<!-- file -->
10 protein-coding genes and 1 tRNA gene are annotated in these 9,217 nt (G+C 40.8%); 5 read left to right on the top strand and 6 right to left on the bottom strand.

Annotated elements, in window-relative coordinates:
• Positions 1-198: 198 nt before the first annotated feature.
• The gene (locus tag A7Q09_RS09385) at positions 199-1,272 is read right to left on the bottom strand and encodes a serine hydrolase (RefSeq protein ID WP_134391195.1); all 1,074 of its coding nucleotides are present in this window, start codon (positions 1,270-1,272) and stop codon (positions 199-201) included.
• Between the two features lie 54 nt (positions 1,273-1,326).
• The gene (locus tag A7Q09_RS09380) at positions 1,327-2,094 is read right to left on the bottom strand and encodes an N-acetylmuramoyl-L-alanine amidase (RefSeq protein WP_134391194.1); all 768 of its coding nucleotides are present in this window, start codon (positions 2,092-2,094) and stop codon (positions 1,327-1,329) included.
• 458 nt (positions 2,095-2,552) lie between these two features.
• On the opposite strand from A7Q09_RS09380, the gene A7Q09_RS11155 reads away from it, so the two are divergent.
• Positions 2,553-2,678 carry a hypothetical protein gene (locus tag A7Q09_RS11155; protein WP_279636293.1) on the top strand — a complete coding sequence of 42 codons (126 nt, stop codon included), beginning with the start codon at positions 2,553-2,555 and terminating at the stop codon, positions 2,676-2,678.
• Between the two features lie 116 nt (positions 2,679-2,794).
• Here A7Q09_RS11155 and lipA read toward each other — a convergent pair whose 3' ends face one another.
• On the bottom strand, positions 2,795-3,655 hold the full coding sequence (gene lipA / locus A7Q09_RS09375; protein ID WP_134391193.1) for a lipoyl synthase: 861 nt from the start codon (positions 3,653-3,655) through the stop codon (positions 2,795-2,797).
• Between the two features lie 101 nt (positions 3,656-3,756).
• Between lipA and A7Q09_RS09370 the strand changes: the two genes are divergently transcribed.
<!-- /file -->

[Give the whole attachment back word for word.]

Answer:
10 protein-coding genes and 1 tRNA gene are annotated in these 9,217 nt (G+C 40.8%); 5 read left to right on the top strand and 6 right to left on the bottom strand.

Annotated elements, in window-relative coordinates:
• Positions 1-198: 198 nt before the first annotated feature.
• The gene (locus tag A7Q09_RS09385) at positions 199-1,272 is read right to left on the bottom strand and encodes a serine hydrolase (RefSeq protein ID WP_134391195.1); all 1,074 of its coding nucleotides are present in this window, start codon (positions 1,270-1,272) and stop codon (positions 199-201) included.
• Between the two features lie 54 nt (positions 1,273-1,326).
• The gene (locus tag A7Q09_RS09380) at positions 1,327-2,094 is read right to left on the bottom strand and encodes an N-acetylmuramoyl-L-alanine amidase (RefSeq protein WP_134391194.1); all 768 of its coding nucleotides are present in this window, start codon (positions 2,092-2,094) and stop codon (positions 1,327-1,329) included.
• 458 nt (positions 2,095-2,552) lie between these two features.
• On the opposite strand from A7Q09_RS09380, the gene A7Q09_RS11155 reads away from it, so the two are divergent.
• Positions 2,553-2,678 carry a hypothetical protein gene (locus tag A7Q09_RS11155; protein WP_279636293.1) on the top strand — a complete coding sequence of 42 codons (126 nt, stop codon included), beginning with the start codon at positions 2,553-2,555 and terminating at the stop codon, positions 2,676-2,678.
• Between the two features lie 116 nt (positions 2,679-2,794).
• Here A7Q09_RS11155 and lipA read toward each other — a convergent pair whose 3' ends face one another.
• On the bottom strand, positions 2,795-3,655 hold the full coding sequence (gene lipA / locus A7Q09_RS09375; protein ID WP_134391193.1) for a lipoyl synthase: 861 nt from the start codon (positions 3,653-3,655) through the stop codon (positions 2,795-2,797).
• Between the two features lie 101 nt (positions 3,656-3,756).
• Between lipA and A7Q09_RS09370 the strand changes: the two genes are divergently transcribed.